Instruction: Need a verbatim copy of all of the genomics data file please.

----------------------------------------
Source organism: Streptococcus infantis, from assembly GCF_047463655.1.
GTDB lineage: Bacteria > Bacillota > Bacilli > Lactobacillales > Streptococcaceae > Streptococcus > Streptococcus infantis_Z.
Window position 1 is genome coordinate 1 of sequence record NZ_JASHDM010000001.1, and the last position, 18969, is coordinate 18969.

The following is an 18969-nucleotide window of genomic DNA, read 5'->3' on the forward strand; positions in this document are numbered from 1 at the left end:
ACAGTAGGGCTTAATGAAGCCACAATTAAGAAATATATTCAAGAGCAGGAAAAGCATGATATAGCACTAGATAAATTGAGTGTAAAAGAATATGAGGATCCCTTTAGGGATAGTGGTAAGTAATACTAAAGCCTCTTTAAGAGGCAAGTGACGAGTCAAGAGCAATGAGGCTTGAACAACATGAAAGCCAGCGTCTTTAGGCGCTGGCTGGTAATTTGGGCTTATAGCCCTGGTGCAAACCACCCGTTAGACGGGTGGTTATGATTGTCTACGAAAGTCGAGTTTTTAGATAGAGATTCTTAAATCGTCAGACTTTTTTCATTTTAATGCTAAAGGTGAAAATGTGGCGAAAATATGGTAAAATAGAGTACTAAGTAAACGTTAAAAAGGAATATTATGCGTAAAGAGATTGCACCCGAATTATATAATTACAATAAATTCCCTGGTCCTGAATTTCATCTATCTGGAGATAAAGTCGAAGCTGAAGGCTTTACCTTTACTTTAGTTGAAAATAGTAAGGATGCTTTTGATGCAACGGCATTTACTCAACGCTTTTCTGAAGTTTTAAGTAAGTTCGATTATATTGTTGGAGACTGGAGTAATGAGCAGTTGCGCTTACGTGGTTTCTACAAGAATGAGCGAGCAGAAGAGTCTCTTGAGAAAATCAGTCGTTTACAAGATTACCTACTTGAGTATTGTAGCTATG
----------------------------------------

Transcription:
Source organism: Streptococcus infantis, from assembly GCF_047463655.1.
GTDB lineage: Bacteria > Bacillota > Bacilli > Lactobacillales > Streptococcaceae > Streptococcus > Streptococcus infantis_Z.
Window position 1 is genome coordinate 1 of sequence record NZ_JASHDM010000001.1, and the last position, 18969, is coordinate 18969.

The following is an 18969-nucleotide window of genomic DNA, read 5'->3' on the forward strand; positions in this document are numbered from 1 at the left end:
ACAGTAGGGCTTAATGAAGCCACAATTAAGAAATATATTCAAGAGCAGGAAAAGCATGATATAGCACTAGATAAATTGAGTGTAAAAGAATATGAGGATCCCTTTAGGGATAGTGGTAAGTAATACTAAAGCCTCTTTAAGAGGCAAGTGACGAGTCAAGAGCAATGAGGCTTGAACAACATGAAAGCCAGCGTCTTTAGGCGCTGGCTGGTAATTTGGGCTTATAGCCCTGGTGCAAACCACCCGTTAGACGGGTGGTTATGATTGTCTACGAAAGTCGAGTTTTTAGATAGAGATTCTTAAATCGTCAGACTTTTTTCATTTTAATGCTAAAGGTGAAAATGTGGCGAAAATATGGTAAAATAGAGTACTAAGTAAACGTTAAAAAGGAATATTATGCGTAAAGAGATTGCACCCGAATTATATAATTACAATAAATTCCCTGGTCCTGAATTTCATCTATCTGGAGATAAAGTCGAAGCTGAAGGCTTTACCTTTACTTTAGTTGAAAATAGTAAGGATGCTTTTGATGCAACGGCATTTACTCAACGCTTTTCTGAAGTTTTAAGTAAGTTCGATTATATTGTTGGAGACTGGAGTAATGAGCAGTTGCGCTTACGTGGTTTCTACAAGAATGAGCGAGCAGAAGAGTCTCTTGAGAAAATCAGTCGTTTACAAGATTACCTACTTGAGTATTGTAGCTATG